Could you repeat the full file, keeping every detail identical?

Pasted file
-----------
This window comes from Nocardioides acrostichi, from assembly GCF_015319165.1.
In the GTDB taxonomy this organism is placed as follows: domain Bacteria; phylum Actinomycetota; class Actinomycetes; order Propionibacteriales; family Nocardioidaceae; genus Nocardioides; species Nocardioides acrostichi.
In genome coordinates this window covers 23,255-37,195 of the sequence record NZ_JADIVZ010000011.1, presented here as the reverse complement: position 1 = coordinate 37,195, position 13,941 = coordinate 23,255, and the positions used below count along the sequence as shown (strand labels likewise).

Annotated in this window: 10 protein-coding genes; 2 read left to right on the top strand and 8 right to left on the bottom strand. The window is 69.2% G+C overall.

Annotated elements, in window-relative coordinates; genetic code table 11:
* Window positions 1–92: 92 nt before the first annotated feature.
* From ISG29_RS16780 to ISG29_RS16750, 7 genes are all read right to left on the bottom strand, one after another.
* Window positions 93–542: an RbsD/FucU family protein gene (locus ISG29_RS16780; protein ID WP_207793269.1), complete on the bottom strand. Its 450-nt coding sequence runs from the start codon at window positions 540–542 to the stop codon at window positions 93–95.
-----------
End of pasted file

This window comes from Nocardioides acrostichi, from assembly GCF_015319165.1.
In the GTDB taxonomy this organism is placed as follows: domain Bacteria; phylum Actinomycetota; class Actinomycetes; order Propionibacteriales; family Nocardioidaceae; genus Nocardioides; species Nocardioides acrostichi.
In genome coordinates this window covers 23,255-37,195 of the sequence record NZ_JADIVZ010000011.1, presented here as the reverse complement: position 1 = coordinate 37,195, position 13,941 = coordinate 23,255, and the positions used below count along the sequence as shown (strand labels likewise).

Annotated in this window: 10 protein-coding genes; 2 read left to right on the top strand and 8 right to left on the bottom strand. The window is 69.2% G+C overall.

Annotated elements, in window-relative coordinates; genetic code table 11:
* Window positions 1–92: 92 nt before the first annotated feature.
* From ISG29_RS16780 to ISG29_RS16750, 7 genes are all read right to left on the bottom strand, one after another.
* Window positions 93–542: an RbsD/FucU family protein gene (locus ISG29_RS16780; protein ID WP_207793269.1), complete on the bottom strand. Its 450-nt coding sequence runs from the start codon at window positions 540–542 to the stop codon at window positions 93–95.